An Israeli soldier from the Nahal Infantry Brigade aims his weapon during an urban warfare drill near an abandoned hotel in Arad, southern Israel, February 2017.
An Israeli soldier from the Nahal Infantry Brigade aims his weapon during an urban warfare drill near an abandoned hotel in Arad, southern Israel, February 2017. 
Amir Cohen / REUTERS

Ofer Familier, a 35-year-old Israeli, works as business development director of Vayyar Imaging, a successful start-up that makes radar-based imaging sensors for breast cancer. At first glance, this work seems to stand apart from his former duties in the Israeli air force intelligence corps, where he completed his three-year mandatory military service. But in a larger sense, Familier’s stint in the military has been crucial to his entrepreneurship—as it has for that of many others. Two years ago, Nadav Zafrir, the head of the Israel Defense Forces’ signals intelligence department, left to launch a start-up tracking cybercrime. It swiftly raised $18 million in venture capital funding. There are hundreds more stories like theirs.

The IDF’s conscription system has brought great benefits to Israel’s economy. The armed forces meticulously place talented conscripts in technological, combat, and intelligence units. The skills that the conscripts acquire are a significant benefit to them in the civilian labor market after they leave. As Familier told me, “Technical intelligence units in the IDF are like Harvard. You form networks and end up doing business together.” And, he added, “as an 18-year-old conscript in the IDF, you’re given a lot of responsibility about life-and-death decisions, you make command and management decisions, you decide whether to continue an operation.”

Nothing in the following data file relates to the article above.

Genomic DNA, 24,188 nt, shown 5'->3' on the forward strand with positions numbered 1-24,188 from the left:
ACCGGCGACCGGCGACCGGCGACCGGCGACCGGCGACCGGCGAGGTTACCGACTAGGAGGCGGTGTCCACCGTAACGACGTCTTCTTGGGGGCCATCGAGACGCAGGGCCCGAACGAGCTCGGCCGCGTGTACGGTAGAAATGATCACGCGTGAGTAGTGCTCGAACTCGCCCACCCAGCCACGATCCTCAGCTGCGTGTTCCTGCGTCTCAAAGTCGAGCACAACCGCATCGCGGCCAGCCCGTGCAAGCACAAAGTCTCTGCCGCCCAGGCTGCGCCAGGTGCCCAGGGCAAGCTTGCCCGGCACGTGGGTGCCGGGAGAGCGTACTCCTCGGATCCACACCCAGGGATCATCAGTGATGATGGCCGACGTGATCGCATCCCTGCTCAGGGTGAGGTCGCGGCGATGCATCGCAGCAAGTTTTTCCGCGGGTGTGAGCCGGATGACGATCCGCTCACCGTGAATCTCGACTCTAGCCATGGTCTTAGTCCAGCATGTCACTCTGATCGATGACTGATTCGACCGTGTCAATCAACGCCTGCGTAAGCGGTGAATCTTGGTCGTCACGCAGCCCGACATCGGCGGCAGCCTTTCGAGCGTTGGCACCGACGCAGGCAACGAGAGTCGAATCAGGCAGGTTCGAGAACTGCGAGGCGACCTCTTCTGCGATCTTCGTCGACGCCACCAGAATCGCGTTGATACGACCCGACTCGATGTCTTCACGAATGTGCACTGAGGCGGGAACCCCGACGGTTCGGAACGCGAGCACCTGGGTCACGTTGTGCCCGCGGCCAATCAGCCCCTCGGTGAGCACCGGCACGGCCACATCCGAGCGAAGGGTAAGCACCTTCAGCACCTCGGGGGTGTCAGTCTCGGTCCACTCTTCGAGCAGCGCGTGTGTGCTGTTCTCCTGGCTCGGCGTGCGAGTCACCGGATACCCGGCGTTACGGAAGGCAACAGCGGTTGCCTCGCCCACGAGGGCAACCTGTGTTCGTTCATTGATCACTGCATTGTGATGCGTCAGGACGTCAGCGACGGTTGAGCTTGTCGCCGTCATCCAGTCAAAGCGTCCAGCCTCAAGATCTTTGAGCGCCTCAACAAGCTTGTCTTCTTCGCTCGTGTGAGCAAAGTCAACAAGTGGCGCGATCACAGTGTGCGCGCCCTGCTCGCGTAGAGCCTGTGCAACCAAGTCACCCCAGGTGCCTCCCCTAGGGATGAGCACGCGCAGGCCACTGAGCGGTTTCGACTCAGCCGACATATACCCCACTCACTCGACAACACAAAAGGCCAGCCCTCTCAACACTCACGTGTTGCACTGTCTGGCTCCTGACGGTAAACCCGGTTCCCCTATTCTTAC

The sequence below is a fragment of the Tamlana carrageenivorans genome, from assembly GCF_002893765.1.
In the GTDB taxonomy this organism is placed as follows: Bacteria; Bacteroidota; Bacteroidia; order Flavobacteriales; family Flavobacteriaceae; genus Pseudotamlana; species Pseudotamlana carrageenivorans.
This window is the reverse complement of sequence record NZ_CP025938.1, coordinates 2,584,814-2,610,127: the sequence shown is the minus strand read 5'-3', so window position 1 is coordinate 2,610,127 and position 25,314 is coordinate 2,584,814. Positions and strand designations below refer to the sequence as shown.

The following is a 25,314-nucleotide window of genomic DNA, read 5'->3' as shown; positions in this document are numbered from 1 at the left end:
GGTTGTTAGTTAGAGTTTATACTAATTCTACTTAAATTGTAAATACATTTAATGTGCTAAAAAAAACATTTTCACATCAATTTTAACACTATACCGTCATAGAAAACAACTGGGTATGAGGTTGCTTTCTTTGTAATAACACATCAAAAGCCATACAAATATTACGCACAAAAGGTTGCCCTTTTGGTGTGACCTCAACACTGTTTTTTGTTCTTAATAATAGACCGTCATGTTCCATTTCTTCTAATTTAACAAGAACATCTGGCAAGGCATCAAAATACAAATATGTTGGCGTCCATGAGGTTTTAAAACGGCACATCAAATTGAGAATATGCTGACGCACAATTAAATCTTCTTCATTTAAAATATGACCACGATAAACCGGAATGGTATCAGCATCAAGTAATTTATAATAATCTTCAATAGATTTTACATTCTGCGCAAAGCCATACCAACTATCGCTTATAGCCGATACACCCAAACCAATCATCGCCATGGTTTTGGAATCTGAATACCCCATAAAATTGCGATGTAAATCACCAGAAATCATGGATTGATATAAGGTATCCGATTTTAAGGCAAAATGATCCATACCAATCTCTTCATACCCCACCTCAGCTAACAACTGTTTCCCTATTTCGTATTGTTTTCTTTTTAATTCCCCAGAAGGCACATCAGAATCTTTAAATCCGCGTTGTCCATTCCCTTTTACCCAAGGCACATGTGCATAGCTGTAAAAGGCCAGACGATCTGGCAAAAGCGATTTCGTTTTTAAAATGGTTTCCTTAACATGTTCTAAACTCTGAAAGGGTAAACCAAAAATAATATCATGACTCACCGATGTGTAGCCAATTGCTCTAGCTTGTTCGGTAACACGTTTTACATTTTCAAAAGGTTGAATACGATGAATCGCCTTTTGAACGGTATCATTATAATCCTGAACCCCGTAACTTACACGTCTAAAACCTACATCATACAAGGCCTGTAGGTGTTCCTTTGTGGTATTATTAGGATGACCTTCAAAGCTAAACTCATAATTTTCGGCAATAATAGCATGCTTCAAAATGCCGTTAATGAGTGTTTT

The country’s booming high-tech sector, which yielded most of the country’s 1,500 new start-ups in 2015 and accounts for 40 percent of its exports, is to a large extent powered by former conscripts from such elite units: although only 20 percent of young Israelis are selected for technological and combat units, 60 percent of high-tech workers have served there. Eran Yashiv, a Tel Aviv University economics professor who also heads the economics and national security program at the Institute for National Security Studies in Tel Aviv, has for years monitored the economic effects of the draft. “Conscription is human capital formation,” he told me. “The private sector benefits from the training the armed forces provide.” The Chief Economist Department of the Israeli Finance Ministry is currently conducting an evaluation of the IDF’s contribution to the civilian sector.

The IDF’s conscription system has brought great benefits to Israel’s economy.

In a 2013 study on the connection between the IDF and Israel’s high-tech success, two scholars at the University of Texas at Austin—Ori Swed and John Sibley Butler—reported that service in the IDF “cultivates new skills (human capital), new social networks (social capital), and new social norms and codes of behavior (cultural capital).” In other words, conscripts learn new skills and behavior that no university could offer, and they form lasting networks. The result, the scholars say, is “military capital,” which conscripts absorb in the military and subsequently utilize in the civilian sector. Although 60 percent of adult Israelis have performed military service, the rate rises to 90 percent in the high-tech sector.

In its latest innovation index, Bloomberg ranks Israel as one of the world’s top five countries for R & D, along with Finland, Japan, South Korea, and Sweden. In 2015, Israeli start-ups raised $2.6 billion in venture capital, compared to $1.9 billion raised by start-ups in France, a country eight times larger in population.


During the Cold War, Israel had plenty of conscription company: virtually all European countries—the United Kingdom being the most notable exception—had compulsory military service for men. But when the Cold War ended, the draft was seen as obsolete. Future missions would be small, would take place far from home, and would require agility. France abolished the draft in 1996; Italy did so in 2000; Spain in 2001. Sweden followed in 2010 and Germany in 2011. Bulgaria, the Czech Republic, Hungary, Latvia, Lithuania, Macedonia, Poland, Romania, Slovakia, and Slovenia would also abolish the draft after the fall of the Iron Curtain.